Don’t you think that sounds fabulously intriguing? By another author who died far too young, of a brain tumour. (Well, he committed suicide because the brain tumour was incurable).

So, on that cheerful note, do let me know what you are reading, any highs or any lows!

30 thoughts on “WWW Wednesdays Reading – 17th May”

    1. Yes, I do wish I’d bought it when I was in Montreal in 2015, or some of her other works. She sounds like a challenging read, perhaps like the Francophone Heather O’Neill.

  1. Away with the Fairies sounds like fun! And the last one, Sand, does indeed sound intriguing – hurry up and review it, please, so I know whether it lives up to the blurb…

    1. It’s really charming, fun and also says something deeper about creativity. Available from Amazon (not that I’m paid to advertised or anything).

  2. When I read the Book of Disquiet, I always had a pencil nearby ready to underline!
    I also really recommend his poetry, if you haven’t read it yet.

  3. You’ve got some intriguing books there, Marina Sofia! I like the sound of the Tuffnell. And for a more thoughtful read, the Pessoa sounds excellent. Lots to like in your selection this time.

    1. And then I dropped all the future plans and read Matt Wesolowski’s Six Stories last nigh. Ah well, not always that reliable that ‘next’ column!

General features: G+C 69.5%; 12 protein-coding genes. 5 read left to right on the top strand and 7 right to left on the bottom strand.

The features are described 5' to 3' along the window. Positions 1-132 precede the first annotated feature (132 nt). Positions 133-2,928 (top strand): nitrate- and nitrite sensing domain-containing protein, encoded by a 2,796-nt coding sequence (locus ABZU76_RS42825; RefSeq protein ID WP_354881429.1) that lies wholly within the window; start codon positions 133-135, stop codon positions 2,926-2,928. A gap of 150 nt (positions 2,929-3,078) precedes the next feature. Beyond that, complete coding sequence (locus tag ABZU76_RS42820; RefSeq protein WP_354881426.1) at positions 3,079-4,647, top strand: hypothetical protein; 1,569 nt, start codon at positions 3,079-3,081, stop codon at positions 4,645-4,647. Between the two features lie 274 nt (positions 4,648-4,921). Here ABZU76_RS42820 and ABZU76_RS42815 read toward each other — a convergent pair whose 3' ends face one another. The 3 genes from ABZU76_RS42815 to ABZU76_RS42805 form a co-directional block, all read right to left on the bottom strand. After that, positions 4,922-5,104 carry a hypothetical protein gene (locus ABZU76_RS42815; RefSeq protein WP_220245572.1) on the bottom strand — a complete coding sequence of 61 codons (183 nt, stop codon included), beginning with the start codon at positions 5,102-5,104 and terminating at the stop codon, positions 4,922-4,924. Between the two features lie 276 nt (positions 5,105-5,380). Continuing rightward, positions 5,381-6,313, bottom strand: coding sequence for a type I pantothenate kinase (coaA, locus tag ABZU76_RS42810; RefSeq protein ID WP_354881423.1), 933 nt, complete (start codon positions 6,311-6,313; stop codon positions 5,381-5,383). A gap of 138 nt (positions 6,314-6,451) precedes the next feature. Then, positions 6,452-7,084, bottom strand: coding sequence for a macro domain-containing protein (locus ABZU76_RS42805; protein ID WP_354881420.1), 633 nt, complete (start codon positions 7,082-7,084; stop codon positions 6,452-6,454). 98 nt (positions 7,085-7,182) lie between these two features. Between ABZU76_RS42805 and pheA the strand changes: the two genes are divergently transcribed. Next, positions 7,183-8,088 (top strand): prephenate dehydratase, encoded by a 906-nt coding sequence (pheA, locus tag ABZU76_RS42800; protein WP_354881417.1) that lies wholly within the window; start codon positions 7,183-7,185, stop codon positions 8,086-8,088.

4. Away With The Fairies intrigues me too and even more when I discovered just now that Amazon link the author’s name with Linda Gillard whose atmospheric writing I have enjoyed in several novels .

    1. Ah, that’s good to know… I might not agree with the slightly supernatural elements, but it is done with a light and deft touch, so it remains very enjoyable.

  5. Away the Fairies sounds like fun although even if your books aren’t depressing enough this week, you seem to be featuring author’s with sad stories too! Have fun and enjoy your books 😉

  6. I’ve got Away with the Fairies on my TBR and your thoughts on it have made me want to move it higher up the pile. I did read a couple of other books by the author (a novel – The Bet, and a poetry collection – Accidental Emeralds) and both were really good. I love the sound of the Nelly Arcan book, I’m going to look out for a copy of this in translation. Hope you enjoy your reading 🙂

    1. I’m pleased to see Away with the Fairies getting so much interest and love – it’s not necessarily my usual kind of reading, but I’ve been following Vivienne for a while and it was exactly what I needed and enjoyed at this moment in time.

  7. Like Kaggsy, I’ve struggled with Pessoa, though I’d like to read it one day. My brain is a bit mushy lately, and only ordinary (and ideally relatively cheerful) narrative has managed to get through. Your reading selection has certainly been dark, Marina! You might like something I’ve recently finished: Everyone Brave Is Forgiven by Chris Cleave. It’s a WW2 story – a love story basically, but one interrupted by war – and it’s exquisitely written and utterly harrowing.

    I adore Jane Gardam, though. Just love her work.

    1. I have to pace myself with Pessoa – I think it will take me months at this rate, of just 4-5 pages a day. All good fun, but not making me rush back for more…